So far we have only mentioned video, but the audio portion of the digital television environment presents some new and difficult issues. In both the ATSC and DVB systems, the audio capacity is 5.1 channels and can include mono mix, stereo, pro logic, multiple language, and full surround sound.

Signal compression systems have been developed and standardized for delivery to the consumer (Dolby Digital (AC3) and MPEG2), but the transport, storage and editing of baseband surround sound signals requires a minimum of six channels (three AES signals). Currently, standard DVTRs have no more than a four channel capacity (with the exception of some highly specialized HDTV recorders). Furthermore,

if video storage devices exist (i.e. digital disk recorders) that can accommodate the channel requirement, maintaining accurate phase alignment presents some complex difficulties.

Interfaces are defined and hardware is under develpment for managing multi-channel audio as a single data stream at baseband or compressed at a "mezzanine" level. Obviously, the choice of signal formats to be managed is determined by each application. A single standard may suffice for certain applications, while others may need to handle a wide variety.

Production and Post Production

Any facility providing production or post-production services is faced with a difficult dilemma. In order to provide the services required, several formats may need to be managed. Ideally, a common production format from which all other formats could be output would present a perfect solution. Today, the only common format is film (it may vary in size but the Telecine operator can handle that), but editing celluloid and creating optical effects is uneconomic, undesirable and in many cases impossible.

Currently, dual-format post-production (525/625) is commonplace for international distribution. It is not uncommon for film to be transferred to video twice (once for each format) so that video standards conversion is avoided. Achieving acceptable conversions at a high quality is a very specialized task and many producers still prefer the look of a program that is transferred from film in the final video format. This requires that most programs are transferred and edited twice, therefore the costs are significantly higher than programs produced for local distribution only. With the rapid expansion of world communication systems, the requirement for international program distribution is increasing. The addition of new picture formats could potentially add significant costs to the post production portion of program generation, as well as require the design of very complex technical systems to accommodate all of the required standards.

Discussions within the post community have focused on generating a single electronic ‘film’ format that could be used during all production and post-production stages and then be converted to the desired delivery format for each distribution channel after the product is complete. The ideal candidate for this single format is 1080P/24; it is the direct electronic equivalent of film and is easily converted to all of the possible frame rates, without the introduction of undesirable motion artifacts. Simple line interpolation can be used to derive any of the possible line rates.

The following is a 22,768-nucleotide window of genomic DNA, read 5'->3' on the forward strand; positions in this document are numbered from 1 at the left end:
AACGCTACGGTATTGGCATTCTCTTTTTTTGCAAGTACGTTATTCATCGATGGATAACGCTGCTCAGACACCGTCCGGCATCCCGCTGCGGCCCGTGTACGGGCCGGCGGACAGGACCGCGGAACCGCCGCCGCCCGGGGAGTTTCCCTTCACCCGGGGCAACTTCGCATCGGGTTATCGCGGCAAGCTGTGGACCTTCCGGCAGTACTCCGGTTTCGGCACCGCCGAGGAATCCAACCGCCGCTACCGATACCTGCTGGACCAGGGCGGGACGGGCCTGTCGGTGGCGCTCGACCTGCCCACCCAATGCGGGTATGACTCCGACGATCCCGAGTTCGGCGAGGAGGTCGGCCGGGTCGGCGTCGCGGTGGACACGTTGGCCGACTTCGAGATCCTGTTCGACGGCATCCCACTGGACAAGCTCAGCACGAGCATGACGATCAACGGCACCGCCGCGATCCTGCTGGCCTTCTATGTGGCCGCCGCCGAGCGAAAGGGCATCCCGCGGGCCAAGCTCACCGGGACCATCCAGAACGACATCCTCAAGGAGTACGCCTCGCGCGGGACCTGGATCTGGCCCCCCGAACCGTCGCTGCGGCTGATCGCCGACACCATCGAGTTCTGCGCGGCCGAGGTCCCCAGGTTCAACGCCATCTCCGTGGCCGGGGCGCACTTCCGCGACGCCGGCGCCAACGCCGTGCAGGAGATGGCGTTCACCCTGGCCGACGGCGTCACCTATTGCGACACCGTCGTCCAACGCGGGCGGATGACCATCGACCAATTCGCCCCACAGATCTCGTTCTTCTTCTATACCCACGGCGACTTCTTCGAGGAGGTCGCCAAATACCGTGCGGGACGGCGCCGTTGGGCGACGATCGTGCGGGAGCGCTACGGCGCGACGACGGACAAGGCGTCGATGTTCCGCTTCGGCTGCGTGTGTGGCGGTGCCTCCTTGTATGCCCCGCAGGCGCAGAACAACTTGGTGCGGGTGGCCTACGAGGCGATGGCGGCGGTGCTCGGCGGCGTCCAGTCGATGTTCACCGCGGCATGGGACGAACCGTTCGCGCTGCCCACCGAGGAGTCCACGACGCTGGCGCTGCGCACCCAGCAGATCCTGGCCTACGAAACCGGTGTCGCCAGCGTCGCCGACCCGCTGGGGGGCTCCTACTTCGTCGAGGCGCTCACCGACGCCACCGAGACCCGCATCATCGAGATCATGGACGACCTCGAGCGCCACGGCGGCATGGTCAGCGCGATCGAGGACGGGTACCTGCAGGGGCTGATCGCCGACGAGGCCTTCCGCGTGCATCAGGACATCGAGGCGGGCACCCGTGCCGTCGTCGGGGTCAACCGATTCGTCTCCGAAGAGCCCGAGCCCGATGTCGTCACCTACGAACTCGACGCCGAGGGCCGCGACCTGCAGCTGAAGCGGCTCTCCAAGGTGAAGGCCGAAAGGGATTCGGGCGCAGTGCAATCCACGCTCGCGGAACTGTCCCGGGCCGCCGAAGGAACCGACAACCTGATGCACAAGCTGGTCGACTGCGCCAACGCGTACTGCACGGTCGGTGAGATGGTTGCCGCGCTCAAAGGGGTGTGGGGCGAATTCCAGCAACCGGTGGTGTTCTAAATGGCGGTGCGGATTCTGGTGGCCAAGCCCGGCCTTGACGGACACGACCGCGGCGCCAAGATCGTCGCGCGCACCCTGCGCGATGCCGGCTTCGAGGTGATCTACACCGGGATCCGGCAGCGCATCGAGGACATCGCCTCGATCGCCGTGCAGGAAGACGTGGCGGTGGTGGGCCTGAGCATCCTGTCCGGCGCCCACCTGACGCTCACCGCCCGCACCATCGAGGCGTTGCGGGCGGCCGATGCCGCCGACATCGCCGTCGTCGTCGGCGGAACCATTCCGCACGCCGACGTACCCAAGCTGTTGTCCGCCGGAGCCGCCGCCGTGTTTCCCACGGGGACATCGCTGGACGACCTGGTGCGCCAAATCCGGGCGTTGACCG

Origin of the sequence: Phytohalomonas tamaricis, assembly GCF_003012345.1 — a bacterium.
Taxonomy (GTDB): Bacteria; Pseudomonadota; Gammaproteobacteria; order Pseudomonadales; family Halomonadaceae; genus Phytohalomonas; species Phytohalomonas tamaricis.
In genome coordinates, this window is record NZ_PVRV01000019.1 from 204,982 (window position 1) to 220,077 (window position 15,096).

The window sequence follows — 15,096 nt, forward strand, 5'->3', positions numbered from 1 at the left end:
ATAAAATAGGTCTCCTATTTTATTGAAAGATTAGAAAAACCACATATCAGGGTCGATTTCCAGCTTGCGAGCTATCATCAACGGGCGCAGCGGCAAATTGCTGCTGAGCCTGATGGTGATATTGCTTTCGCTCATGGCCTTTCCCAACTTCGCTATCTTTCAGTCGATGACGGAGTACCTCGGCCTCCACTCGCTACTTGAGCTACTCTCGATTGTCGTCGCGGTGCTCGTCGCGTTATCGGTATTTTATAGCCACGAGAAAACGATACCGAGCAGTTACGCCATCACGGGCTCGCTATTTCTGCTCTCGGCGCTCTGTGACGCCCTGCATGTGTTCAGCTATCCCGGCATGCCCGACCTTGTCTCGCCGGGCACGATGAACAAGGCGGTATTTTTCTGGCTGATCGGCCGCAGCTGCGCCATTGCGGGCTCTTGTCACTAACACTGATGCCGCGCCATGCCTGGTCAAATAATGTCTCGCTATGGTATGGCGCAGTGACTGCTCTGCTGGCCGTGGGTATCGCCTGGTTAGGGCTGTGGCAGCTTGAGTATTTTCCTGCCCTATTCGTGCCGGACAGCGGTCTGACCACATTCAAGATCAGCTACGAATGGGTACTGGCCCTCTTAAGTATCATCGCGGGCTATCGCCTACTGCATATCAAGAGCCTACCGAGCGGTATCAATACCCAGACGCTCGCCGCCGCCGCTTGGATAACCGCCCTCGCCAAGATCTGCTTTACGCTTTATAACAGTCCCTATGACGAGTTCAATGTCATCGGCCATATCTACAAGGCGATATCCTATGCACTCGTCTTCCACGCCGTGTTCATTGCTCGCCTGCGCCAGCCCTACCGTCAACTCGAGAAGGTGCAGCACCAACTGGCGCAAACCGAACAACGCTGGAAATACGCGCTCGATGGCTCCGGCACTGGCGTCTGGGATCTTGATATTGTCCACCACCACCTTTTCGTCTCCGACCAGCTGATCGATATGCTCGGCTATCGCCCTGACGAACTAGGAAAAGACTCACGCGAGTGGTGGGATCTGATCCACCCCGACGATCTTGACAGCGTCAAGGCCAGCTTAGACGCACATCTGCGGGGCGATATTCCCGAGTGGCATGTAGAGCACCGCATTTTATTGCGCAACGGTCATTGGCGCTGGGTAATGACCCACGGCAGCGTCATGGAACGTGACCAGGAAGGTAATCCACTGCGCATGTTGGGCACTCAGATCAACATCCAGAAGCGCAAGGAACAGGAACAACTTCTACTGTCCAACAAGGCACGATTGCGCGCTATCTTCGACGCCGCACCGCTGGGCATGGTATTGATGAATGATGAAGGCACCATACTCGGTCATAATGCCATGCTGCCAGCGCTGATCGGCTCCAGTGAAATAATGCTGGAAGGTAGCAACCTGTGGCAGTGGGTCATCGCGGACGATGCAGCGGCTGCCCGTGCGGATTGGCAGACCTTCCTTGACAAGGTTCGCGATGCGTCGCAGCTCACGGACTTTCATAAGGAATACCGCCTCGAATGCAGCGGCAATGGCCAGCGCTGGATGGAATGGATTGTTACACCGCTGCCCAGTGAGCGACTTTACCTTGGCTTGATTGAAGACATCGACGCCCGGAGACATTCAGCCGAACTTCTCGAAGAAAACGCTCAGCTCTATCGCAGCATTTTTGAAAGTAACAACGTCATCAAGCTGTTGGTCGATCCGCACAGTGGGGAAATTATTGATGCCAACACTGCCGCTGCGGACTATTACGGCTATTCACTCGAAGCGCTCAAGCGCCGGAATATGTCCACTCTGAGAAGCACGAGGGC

Broadcasting Networks

In most broadcasting systems, only one or two picture formats will be output for delivery to the viewing audience. So, system requirements will be simpler than those of the post production facility. However, most broadcasting to date has been single standard, and so we are considerably increasing the complexity with the addition of DTV/DVB.

Managing HD and SD within the same system could be as simple as including up and down converters at the facility input and output, or as complex as separate distribution and production layers for each format.

Naturally, the choice of formats and operational methods is largely up to the broadcasting organization, as the viewer will be able to receive the broadcast regardless of chosen format. Implementing a system designed to manage the processing and distribution of the desired signals could be very complex and costly and serious consideration needs to be given to the design.

Digital Evolution

Digital television is not digital broadcasting. Any television can be fully digitally equipped yet still broadcast in analog. However, because of many advantages of digital broadcasting all countries worldwide are making a transition from analog to digital television broadcasting.

Digital television brings not only better quality but also new services that were not possible in the analog world. When color was added to the television picture (end of 1950s in USA and beginning of 1960s in Europe) this was considered as a big advantage. All the color systems (NTSC, PAL and SECAM) were designed to be compatible with the black and white television so the transition was very smooth. Unfortunately, the transition from analog to digital changes everything. And to further complicate things any change in audio/video codecs in many cases makes the old digital equipment useless.

Fortunately, the broadcasting part is independent of the production part so the digitalization of a television can be achieved gradually in few steps. And being digital is not the end of the road. The television technology development will never end.